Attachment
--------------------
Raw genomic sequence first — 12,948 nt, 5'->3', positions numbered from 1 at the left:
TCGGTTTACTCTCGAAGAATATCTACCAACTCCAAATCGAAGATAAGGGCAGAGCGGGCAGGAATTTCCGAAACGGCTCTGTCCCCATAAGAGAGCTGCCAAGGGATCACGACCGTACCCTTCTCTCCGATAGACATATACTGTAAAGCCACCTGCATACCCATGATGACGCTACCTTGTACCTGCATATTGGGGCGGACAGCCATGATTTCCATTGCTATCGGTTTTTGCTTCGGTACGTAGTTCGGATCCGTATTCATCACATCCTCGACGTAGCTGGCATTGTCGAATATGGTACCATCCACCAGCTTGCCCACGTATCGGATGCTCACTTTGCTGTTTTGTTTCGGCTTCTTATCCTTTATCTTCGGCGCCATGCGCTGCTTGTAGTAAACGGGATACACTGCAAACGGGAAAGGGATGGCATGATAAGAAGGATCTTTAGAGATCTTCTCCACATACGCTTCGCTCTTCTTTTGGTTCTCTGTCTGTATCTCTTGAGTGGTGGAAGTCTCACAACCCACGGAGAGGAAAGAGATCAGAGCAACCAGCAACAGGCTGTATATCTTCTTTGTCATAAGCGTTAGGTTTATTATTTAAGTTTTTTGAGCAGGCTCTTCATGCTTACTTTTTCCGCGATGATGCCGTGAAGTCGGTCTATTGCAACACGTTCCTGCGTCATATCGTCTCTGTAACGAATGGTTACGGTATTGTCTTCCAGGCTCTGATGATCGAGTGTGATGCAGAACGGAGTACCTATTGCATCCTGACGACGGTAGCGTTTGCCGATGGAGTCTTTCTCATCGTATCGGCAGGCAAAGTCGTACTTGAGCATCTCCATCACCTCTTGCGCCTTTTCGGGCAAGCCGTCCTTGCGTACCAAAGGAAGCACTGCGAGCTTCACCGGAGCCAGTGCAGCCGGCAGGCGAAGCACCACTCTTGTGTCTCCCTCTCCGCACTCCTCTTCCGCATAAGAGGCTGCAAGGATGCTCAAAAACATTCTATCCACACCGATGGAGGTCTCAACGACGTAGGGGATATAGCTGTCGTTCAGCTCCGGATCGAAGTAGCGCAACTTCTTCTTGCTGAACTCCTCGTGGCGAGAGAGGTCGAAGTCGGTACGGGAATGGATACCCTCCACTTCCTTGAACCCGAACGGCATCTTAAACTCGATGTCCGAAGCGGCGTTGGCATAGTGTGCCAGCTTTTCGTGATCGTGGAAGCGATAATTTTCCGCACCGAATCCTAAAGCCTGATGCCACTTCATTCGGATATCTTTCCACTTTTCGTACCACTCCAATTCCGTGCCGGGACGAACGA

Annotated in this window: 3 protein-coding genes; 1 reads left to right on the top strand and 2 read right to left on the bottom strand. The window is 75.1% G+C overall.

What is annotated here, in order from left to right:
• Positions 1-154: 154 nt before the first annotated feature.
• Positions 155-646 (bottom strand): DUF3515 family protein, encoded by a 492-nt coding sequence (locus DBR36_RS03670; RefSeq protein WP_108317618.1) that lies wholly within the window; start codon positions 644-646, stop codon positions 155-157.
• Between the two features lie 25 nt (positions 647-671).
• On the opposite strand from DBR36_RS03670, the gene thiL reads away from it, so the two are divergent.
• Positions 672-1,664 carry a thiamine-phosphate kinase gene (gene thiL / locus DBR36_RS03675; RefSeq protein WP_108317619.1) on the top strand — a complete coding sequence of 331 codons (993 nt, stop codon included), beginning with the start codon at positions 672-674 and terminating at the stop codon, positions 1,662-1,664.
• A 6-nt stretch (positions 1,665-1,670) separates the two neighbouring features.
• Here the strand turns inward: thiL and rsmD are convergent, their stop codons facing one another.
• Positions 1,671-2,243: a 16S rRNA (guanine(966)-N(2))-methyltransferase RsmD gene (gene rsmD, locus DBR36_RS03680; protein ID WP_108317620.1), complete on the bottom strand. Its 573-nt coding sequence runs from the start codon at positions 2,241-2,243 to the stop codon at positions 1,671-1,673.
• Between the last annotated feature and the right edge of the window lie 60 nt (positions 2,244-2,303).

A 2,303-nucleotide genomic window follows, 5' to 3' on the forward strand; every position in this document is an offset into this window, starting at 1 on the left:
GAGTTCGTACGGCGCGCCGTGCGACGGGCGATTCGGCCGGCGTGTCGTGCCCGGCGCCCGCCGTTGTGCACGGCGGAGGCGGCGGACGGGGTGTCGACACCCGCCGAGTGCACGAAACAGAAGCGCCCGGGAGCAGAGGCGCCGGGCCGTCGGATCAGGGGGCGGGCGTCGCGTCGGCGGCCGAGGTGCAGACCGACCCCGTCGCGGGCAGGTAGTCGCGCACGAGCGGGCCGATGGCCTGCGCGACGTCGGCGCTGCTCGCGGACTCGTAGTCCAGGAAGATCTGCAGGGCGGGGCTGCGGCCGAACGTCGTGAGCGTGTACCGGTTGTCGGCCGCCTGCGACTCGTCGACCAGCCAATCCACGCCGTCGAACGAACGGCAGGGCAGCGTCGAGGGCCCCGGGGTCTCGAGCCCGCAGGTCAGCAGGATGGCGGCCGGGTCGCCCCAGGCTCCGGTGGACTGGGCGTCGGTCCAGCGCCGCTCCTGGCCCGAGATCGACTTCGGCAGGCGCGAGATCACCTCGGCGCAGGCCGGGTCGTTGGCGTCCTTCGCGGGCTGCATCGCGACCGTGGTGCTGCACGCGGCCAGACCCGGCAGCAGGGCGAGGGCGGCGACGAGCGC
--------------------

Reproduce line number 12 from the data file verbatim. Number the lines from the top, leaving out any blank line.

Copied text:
• Positions 1,671-2,243: a 16S rRNA (guanine(966)-N(2))-methyltransferase RsmD gene (gene rsmD, locus DBR36_RS03680; protein ID WP_108317620.1), complete on the bottom strand. Its 573-nt coding sequence runs from the start codon at positions 2,241-2,243 to the stop codon at positions 1,671-1,673.